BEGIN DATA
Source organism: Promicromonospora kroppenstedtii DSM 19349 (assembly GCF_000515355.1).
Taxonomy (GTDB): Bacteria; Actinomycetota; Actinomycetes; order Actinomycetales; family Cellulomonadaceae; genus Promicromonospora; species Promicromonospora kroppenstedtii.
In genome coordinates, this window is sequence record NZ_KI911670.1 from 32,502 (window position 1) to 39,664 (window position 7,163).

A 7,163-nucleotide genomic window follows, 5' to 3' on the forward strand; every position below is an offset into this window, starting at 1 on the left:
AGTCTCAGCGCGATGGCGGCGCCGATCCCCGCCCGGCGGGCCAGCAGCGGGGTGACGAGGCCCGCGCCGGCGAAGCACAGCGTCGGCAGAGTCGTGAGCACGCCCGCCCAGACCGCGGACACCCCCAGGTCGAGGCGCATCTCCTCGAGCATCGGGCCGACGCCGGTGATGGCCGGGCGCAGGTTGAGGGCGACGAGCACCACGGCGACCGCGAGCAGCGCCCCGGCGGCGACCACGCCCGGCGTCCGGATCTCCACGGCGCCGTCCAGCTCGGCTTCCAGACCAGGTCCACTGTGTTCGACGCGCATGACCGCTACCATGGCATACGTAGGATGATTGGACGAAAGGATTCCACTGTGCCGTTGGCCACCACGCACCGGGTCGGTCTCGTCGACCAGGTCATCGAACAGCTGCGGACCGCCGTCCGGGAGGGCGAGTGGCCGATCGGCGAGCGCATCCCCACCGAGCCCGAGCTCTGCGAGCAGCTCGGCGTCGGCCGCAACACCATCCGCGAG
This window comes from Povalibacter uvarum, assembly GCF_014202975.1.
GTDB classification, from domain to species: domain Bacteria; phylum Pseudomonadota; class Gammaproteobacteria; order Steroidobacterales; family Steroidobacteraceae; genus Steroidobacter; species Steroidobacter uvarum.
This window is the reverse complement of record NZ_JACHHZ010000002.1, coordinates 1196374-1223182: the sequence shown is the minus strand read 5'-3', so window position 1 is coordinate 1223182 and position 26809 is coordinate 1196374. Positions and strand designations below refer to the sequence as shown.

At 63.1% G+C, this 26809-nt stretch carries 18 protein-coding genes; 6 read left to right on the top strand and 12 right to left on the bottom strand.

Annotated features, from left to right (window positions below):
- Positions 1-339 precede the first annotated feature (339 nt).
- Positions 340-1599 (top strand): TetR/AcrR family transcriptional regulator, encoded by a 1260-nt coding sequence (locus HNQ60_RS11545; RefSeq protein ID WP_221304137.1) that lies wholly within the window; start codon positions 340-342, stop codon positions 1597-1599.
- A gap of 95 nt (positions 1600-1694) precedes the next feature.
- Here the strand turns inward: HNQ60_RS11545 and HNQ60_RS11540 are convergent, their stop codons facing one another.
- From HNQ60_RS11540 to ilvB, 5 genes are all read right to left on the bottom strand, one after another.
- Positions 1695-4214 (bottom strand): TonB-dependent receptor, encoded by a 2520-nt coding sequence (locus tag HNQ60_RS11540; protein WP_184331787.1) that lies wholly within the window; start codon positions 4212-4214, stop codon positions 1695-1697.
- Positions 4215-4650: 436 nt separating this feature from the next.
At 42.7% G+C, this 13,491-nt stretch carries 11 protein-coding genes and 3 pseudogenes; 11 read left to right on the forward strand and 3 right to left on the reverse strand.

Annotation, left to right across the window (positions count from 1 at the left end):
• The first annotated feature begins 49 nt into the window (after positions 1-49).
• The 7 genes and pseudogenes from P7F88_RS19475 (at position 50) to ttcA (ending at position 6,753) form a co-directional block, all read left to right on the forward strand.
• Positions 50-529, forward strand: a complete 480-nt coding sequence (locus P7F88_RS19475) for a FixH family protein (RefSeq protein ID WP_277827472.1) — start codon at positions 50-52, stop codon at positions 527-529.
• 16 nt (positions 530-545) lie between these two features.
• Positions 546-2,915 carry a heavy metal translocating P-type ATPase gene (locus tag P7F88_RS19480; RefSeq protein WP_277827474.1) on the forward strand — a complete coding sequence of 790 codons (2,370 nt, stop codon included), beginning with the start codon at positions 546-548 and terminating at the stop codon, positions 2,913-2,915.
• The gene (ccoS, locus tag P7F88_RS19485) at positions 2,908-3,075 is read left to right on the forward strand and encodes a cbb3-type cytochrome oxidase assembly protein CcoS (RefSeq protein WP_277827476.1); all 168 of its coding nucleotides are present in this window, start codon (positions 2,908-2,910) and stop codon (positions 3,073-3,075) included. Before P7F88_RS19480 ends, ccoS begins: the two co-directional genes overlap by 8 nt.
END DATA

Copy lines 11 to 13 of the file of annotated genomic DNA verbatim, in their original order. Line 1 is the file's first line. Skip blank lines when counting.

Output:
- Positions 1-339 precede the first annotated feature (339 nt).
- Positions 340-1599 (top strand): TetR/AcrR family transcriptional regulator, encoded by a 1260-nt coding sequence (locus HNQ60_RS11545; RefSeq protein ID WP_221304137.1) that lies wholly within the window; start codon positions 340-342, stop codon positions 1597-1599.
- A gap of 95 nt (positions 1600-1694) precedes the next feature.